Morning Star

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In relation to the Sun, Venus is the second planet after Mercury, just in front of the Earth. No planet approaches closer to Earth than Venus; at its nearest it is the closest large body to Earth other than the Moon.  It is the only planet that shines stronger than the Sirius star, with a magnitude that can exceed -4.5 when it is close to the Earth (lower opposition).

Like Mercury but in a much brighter way because more brilliant, Venus is the first “star” that appears above the western horizon at night or the last that disappears in the morning above the eastern horizon.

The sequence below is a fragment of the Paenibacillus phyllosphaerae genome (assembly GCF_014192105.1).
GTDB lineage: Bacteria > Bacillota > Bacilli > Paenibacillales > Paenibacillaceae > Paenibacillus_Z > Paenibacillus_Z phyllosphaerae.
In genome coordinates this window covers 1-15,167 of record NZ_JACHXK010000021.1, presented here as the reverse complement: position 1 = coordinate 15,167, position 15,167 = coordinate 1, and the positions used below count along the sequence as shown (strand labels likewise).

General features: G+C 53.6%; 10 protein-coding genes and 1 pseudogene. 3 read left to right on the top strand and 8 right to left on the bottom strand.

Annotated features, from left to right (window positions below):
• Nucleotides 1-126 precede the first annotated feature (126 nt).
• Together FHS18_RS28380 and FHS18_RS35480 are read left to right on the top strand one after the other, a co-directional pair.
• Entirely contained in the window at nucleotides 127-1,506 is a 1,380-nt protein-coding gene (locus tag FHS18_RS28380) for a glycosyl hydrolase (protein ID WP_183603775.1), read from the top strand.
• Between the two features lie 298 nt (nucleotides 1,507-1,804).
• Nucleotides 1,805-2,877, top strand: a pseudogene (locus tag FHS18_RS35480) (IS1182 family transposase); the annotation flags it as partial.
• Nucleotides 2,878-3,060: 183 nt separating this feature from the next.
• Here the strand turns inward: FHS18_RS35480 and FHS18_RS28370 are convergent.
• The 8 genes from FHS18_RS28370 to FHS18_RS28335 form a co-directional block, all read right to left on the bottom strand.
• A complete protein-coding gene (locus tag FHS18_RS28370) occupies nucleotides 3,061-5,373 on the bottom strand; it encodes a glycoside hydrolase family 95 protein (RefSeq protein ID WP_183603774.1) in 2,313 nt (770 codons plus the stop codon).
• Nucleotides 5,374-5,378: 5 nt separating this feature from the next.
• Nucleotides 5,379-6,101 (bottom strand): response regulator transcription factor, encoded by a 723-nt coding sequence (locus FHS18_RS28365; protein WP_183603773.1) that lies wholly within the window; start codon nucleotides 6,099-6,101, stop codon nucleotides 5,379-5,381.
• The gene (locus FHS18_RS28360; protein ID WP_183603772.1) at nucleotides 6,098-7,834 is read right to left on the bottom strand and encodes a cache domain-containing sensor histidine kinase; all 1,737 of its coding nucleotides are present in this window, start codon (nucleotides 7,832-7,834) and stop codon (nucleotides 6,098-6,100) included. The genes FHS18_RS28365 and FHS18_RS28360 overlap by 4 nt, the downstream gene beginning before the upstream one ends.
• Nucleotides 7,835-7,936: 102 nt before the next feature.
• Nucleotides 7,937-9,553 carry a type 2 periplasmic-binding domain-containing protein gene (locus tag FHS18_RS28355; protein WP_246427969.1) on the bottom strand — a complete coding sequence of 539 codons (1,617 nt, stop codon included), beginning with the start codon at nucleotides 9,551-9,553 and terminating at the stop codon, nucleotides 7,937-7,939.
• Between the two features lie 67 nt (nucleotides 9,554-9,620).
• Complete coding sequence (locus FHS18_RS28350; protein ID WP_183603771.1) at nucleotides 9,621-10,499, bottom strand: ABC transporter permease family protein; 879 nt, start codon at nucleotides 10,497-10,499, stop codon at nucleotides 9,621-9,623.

Observed in a small telescope (50 mm in diameter) or even in 7×50 binoculars, we can observe the evolution of its disc that gradually changes from the shape of a small sphere to that of a large crescent moon 6 times more great.

Closer to Earth, Venus is only 41 million kilometers, which explains the large size of its crescent (60-66 “) which is 1.5 to 2 times larger than the apparent diameter of Jupiter (30-50 “) and takes on a cream-yellow color with slightly fuzzy edges due to its thick atmosphere.

Venus gravitates 108 million kilometers from the Sun. Its year lasts 224.7 days and it turns on itself in 243 days. In other words, on Venus the day lasts 117 terrestrial days. In addition, Venus is inclined 178 ° in its orbit, which means that on Venus the South Pole is … to the north and the Sun rises … to the West and sets to the East!

With a diameter of 12104 km, Venus is the twin sister of the Earth. Unfortunately it hides its surface under a thick atmosphere with dark stripes.

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